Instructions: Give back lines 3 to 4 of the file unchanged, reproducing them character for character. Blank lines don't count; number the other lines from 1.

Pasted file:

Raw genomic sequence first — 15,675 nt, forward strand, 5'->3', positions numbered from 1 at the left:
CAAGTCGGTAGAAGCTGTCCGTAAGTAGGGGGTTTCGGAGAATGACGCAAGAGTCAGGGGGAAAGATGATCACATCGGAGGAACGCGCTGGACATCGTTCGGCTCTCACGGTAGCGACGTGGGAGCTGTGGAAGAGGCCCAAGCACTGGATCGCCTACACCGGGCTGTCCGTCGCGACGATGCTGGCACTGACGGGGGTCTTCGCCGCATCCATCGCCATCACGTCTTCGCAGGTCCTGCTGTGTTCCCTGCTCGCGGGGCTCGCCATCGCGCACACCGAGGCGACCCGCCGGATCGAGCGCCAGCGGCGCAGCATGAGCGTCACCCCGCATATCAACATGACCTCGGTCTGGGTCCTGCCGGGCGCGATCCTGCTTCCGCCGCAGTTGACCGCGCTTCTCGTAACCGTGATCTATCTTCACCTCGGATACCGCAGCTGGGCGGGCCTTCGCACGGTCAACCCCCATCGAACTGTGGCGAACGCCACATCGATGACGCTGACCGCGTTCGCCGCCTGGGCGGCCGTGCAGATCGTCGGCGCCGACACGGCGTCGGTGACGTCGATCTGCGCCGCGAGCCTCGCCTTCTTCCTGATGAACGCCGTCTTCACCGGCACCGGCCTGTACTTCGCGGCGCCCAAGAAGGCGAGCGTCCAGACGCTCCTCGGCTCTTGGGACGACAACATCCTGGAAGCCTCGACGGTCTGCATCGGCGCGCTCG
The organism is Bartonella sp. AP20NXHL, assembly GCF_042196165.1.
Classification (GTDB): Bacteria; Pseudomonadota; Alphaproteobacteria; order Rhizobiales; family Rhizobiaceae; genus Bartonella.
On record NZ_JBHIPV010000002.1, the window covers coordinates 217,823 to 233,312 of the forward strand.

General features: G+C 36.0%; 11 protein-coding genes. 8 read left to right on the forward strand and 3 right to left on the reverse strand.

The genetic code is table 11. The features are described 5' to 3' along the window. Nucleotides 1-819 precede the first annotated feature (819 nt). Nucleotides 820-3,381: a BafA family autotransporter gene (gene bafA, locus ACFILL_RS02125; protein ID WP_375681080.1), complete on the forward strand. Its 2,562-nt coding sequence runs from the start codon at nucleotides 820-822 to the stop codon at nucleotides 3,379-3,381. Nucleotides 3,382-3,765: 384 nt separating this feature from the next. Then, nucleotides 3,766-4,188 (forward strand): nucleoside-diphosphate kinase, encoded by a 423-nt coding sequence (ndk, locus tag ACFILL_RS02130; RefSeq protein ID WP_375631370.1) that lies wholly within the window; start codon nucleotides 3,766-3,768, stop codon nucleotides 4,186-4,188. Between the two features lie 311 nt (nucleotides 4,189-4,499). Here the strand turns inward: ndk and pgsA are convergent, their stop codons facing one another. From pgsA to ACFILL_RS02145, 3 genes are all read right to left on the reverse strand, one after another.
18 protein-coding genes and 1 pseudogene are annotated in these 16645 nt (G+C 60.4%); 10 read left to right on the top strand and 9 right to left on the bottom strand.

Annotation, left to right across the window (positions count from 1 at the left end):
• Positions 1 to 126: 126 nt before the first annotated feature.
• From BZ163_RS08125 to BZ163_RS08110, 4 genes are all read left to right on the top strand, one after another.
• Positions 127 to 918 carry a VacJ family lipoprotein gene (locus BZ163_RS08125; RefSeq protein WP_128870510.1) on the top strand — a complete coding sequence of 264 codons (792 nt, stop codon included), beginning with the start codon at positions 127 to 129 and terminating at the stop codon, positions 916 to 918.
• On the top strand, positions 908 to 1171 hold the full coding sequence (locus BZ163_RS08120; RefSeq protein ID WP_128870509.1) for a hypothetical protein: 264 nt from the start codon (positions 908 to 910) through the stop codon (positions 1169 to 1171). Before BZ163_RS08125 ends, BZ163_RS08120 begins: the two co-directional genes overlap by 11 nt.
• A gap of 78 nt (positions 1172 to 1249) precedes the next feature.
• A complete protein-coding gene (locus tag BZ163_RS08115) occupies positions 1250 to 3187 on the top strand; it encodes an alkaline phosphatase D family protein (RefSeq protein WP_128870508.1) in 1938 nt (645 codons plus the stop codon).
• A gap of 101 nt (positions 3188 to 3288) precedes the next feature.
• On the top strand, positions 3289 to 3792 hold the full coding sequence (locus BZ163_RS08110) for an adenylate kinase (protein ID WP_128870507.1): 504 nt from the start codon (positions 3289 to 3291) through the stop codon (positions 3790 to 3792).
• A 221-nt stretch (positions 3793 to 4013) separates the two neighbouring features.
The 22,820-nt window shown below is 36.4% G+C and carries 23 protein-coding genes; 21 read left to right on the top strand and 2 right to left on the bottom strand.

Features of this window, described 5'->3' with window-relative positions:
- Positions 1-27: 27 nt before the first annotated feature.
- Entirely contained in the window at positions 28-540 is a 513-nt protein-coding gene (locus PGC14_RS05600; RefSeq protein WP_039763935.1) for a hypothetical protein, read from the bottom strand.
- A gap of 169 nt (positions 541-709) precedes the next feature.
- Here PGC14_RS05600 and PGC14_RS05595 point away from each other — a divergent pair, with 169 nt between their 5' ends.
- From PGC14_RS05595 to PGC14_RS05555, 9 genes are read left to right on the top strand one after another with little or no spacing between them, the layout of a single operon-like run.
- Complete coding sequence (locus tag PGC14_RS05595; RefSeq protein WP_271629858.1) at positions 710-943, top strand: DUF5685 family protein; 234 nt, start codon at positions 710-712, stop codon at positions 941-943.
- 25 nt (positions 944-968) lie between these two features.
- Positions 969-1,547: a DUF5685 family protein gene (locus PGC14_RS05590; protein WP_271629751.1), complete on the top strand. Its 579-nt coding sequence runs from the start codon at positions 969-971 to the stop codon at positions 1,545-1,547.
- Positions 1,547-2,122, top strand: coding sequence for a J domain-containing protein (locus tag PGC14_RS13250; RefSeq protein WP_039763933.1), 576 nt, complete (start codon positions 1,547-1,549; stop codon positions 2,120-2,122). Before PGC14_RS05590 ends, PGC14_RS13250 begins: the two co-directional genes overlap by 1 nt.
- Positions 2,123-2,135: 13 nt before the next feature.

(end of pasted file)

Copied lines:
The organism is Bartonella sp. AP20NXHL, assembly GCF_042196165.1.
Classification (GTDB): Bacteria; Pseudomonadota; Alphaproteobacteria; order Rhizobiales; family Rhizobiaceae; genus Bartonella.